For about 24 hours recently, I thought I'd lost my pocket knife. There are certain things in life that it's best not to get too attached to because you're eventually going to lose them- pens, and socks for sure, and also pocket knives. Because of this realism and because I don't feel right without one, for years I've kept a back-up in the top drawer of my dresser. I had the back-up in my pocket for a day until my wife Pam found the lost one.
The choice of which particular knife receives the honor of becoming your pocket knife is, of course, highly individualized. My choice is a Swiss Army model Spartan which has six blades as well as the traditional toothpick and tweezers. I use all the blades, especially the two screw drivers which seem to be well-chosen because they handle so many household chores. I don't want one of those huge Swiss Army models; mine fits so well in my pocket I never am conscious of it until I need it.
The last 10 years or so I worked I had to stop carrying it because company policy viewed a knife as a weapon and forbade the practice. Twice it caused me some inconvenience; once when my son Greg was 14 and I took him to a Metallica concert. The pocket knife showed on the metal detector, and I was refused entrance as long as I had it. I thought it was kind of ironic that among all those burly biker-types this mild-mannered father could be perceived as dangerous, but I had to go back to the car to stash it. The same thing happened in Annapolis when I showed up at a recreational fishing hearing about yellow perch. There was a number of fishermen out there at the same time hiding their knives among the shrubbery outside the state government building.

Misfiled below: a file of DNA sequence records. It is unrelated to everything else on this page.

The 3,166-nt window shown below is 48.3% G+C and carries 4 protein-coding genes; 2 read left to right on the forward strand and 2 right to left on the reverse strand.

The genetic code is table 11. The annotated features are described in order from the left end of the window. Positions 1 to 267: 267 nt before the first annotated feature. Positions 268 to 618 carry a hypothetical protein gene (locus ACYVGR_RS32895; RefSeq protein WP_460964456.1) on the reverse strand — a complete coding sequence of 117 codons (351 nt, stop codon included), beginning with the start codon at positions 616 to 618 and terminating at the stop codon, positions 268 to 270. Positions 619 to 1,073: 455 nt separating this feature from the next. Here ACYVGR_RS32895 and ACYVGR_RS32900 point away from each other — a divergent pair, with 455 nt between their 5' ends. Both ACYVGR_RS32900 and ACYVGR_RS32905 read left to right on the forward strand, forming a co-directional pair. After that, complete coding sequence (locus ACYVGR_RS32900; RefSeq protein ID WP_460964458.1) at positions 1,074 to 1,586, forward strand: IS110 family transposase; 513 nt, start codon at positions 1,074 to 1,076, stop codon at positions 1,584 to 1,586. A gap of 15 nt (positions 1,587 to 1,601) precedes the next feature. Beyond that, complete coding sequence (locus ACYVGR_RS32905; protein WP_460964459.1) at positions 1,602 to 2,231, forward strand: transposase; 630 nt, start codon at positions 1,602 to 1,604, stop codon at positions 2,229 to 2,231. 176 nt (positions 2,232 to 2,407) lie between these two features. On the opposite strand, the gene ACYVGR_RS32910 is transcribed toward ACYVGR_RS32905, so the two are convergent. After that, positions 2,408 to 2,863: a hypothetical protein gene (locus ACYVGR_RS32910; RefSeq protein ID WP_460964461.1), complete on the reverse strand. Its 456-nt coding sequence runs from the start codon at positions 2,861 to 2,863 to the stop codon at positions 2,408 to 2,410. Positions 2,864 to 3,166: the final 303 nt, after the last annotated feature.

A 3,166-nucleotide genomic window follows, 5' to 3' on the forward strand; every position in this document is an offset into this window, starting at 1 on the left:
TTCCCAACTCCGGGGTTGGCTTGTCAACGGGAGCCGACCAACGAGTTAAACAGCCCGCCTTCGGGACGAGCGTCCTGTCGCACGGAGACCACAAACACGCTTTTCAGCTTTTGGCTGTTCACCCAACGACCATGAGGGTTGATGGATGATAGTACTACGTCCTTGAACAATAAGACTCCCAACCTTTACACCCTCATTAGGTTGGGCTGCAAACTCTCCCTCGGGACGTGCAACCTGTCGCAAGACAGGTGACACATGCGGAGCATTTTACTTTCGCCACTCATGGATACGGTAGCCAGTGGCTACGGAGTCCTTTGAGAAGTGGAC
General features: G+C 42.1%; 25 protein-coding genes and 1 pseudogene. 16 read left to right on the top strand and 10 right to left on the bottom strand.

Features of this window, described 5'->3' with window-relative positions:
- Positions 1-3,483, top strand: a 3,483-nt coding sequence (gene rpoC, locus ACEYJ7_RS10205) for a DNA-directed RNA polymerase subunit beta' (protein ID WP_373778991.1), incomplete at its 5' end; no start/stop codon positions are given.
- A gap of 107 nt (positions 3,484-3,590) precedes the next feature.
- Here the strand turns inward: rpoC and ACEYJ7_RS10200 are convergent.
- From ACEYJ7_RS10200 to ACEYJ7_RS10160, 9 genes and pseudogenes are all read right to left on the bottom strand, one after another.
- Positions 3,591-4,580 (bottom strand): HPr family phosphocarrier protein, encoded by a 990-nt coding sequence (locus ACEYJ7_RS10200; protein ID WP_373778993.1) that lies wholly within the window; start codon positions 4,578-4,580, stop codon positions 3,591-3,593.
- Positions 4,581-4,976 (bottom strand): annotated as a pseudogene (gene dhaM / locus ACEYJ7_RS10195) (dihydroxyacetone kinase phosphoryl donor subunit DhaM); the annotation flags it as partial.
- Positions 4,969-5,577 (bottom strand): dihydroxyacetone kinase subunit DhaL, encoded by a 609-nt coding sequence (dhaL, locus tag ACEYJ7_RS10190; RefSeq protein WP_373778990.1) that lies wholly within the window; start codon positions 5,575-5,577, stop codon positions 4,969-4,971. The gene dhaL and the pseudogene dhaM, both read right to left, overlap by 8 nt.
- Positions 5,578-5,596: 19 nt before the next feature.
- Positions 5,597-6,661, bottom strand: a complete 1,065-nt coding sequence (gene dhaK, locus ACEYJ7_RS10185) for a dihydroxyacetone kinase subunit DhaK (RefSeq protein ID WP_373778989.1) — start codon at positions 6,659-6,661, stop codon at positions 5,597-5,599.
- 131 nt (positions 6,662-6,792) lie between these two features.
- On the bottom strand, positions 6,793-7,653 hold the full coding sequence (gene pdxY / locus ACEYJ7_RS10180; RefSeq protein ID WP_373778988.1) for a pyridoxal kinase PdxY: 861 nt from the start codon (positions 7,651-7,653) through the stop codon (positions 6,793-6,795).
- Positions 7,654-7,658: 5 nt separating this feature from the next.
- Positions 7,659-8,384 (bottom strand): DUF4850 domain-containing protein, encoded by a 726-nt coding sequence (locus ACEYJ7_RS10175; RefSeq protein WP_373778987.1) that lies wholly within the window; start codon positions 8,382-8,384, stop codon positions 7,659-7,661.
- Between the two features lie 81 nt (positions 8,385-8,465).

I haven't permanently lost a pocket knife in some time, but I feel certain my good luck streak will end sooner or later.